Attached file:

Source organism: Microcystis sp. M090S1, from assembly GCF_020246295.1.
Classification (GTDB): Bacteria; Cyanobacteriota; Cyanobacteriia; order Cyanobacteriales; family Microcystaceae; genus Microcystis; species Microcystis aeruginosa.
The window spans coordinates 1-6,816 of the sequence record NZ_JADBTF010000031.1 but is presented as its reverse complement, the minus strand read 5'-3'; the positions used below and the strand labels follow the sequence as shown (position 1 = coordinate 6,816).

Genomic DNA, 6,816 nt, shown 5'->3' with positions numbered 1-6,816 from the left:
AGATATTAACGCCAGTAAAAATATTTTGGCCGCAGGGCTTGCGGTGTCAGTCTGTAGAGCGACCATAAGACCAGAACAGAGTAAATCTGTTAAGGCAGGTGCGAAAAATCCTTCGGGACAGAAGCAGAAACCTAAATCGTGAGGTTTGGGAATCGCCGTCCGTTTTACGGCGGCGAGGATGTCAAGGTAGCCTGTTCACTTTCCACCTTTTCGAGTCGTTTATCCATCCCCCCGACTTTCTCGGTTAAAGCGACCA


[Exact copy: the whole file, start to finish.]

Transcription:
Source organism: Microcystis sp. M090S1, from assembly GCF_020246295.1.
Classification (GTDB): Bacteria; Cyanobacteriota; Cyanobacteriia; order Cyanobacteriales; family Microcystaceae; genus Microcystis; species Microcystis aeruginosa.
The window spans coordinates 1-6,816 of the sequence record NZ_JADBTF010000031.1 but is presented as its reverse complement, the minus strand read 5'-3'; the positions used below and the strand labels follow the sequence as shown (position 1 = coordinate 6,816).

Genomic DNA, 6,816 nt, shown 5'->3' with positions numbered 1-6,816 from the left:
AGATATTAACGCCAGTAAAAATATTTTGGCCGCAGGGCTTGCGGTGTCAGTCTGTAGAGCGACCATAAGACCAGAACAGAGTAAATCTGTTAAGGCAGGTGCGAAAAATCCTTCGGGACAGAAGCAGAAACCTAAATCGTGAGGTTTGGGAATCGCCGTCCGTTTTACGGCGGCGAGGATGTCAAGGTAGCCTGTTCACTTTCCACCTTTTCGAGTCGTTTATCCATCCCCCCGACTTTCTCGGTTAAAGCGACCA